Monday, November 30, 2015

Record Sales for Town & Country Garden Club 'Awesome Auction'

The Town & Country Garden Club annual Awesome Auction set a record in sales!
Gross earnings topped the 2014 Auction by 50 percent and attendance was up
 23 percent. The garden club uses its Awesome Auction proceeds to support
Durham non-profits including the Museum of Life and Science,
Duke Homecare & Hospice, and Community Life and Recreation Center.
Photos by Robin Marin, T&C GC President.

Tuesday, November 24, 2015

Garden Spotlight: The Vegetable Garden of Monticello

The Vegetable Garden Today

The recreation of the Monticello vegetable garden began in 1979 with two years of archaeological excavations that attempted to confirm details of the documentary evidence. Archaeologists uncovered the remnants of the stone wall, robbed in the twentieth century and covered by eroding soil, exposed the foundation of the garden pavilion, and searched for the nature of garden walkways. The ensuing recreation is especially accurate in detailing the structure of the garden -- the location of the garden squares, the site and character of the wall, and the appearance of the garden pavilion.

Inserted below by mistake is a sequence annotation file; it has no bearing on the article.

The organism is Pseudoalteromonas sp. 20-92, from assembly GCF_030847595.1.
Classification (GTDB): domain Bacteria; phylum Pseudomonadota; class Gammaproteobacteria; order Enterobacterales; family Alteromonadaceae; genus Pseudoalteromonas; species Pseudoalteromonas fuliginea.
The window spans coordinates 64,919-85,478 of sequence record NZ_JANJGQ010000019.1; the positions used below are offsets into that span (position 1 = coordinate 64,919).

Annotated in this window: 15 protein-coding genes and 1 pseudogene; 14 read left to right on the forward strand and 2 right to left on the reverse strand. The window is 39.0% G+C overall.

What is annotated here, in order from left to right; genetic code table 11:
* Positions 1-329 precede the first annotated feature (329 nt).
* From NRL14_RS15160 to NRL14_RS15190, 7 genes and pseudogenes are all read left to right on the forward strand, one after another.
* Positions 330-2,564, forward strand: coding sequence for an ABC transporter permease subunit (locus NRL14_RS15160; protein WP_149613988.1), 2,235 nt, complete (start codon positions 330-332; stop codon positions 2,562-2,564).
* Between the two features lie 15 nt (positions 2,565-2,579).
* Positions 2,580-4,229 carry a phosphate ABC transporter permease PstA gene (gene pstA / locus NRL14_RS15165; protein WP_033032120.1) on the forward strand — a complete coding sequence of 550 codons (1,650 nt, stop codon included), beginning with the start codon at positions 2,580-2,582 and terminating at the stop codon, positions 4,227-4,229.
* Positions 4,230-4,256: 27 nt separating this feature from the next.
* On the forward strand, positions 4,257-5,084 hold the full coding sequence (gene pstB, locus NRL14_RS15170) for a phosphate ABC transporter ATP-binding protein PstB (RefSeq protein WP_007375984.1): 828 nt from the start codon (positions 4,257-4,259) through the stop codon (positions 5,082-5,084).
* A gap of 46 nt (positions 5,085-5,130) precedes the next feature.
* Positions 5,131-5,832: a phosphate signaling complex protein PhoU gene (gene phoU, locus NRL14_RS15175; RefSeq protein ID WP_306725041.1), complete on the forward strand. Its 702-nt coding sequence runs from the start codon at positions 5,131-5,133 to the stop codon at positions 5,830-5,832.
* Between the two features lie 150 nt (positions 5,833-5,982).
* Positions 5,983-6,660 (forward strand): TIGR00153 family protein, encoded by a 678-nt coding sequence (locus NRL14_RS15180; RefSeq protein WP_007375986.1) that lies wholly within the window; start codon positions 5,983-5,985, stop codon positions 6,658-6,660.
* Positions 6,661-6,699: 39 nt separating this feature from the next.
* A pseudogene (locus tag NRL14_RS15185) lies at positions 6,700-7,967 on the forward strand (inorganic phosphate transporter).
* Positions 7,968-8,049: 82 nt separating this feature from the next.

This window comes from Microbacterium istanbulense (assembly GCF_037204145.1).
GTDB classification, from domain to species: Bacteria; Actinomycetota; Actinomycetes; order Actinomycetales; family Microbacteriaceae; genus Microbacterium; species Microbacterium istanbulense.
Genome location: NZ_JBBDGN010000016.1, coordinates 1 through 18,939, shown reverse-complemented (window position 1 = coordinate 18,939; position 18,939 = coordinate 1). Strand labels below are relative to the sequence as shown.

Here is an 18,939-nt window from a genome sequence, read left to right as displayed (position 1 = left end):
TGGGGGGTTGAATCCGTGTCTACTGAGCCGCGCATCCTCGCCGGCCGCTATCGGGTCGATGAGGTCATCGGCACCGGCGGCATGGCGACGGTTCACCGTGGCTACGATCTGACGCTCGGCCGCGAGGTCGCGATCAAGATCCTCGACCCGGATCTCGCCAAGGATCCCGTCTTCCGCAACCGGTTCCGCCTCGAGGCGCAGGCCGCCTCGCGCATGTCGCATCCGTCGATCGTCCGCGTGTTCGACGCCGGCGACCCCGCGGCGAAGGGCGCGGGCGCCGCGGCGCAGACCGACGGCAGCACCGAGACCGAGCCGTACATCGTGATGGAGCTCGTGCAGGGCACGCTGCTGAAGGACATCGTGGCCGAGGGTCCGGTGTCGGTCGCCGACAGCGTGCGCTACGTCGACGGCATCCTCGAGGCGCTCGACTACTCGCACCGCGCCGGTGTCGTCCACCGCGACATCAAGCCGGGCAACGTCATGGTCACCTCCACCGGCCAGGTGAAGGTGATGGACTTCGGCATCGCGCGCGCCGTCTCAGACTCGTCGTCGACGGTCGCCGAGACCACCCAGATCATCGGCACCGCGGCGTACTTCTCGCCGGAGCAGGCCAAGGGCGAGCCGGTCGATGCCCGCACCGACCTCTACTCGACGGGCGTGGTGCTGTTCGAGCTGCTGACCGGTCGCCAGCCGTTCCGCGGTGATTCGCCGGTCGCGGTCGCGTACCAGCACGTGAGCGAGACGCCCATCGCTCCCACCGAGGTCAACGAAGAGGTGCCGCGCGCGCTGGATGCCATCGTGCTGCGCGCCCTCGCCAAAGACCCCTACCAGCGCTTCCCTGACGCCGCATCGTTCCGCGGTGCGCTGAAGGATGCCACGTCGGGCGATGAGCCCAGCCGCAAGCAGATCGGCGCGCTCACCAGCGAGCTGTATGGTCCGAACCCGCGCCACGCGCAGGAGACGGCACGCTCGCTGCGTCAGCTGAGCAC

The garden recreation attempts to show, as best as possible, the garden as it existed between 1807 and 1814, to reveal Jefferson's experiments in horticulture and landscaping, and to serve as a site for the collection of both Jefferson and nineteenth-century vegetable varieties. The garden today, however, is only an interpretation of the original. Modern tools, such as roto-tillers, are utilized to ease the maintenance of the garden. Organic fertilizers, natural pesticides, and irrigation are used to preserve the varietal collection. Nineteenth-century techniques -- the use of brush for the staking of peas (shown at right), the manuring of perennial vegetables, the construction of composted hills for squashes, melons, and beans -- are utilized when appropriate.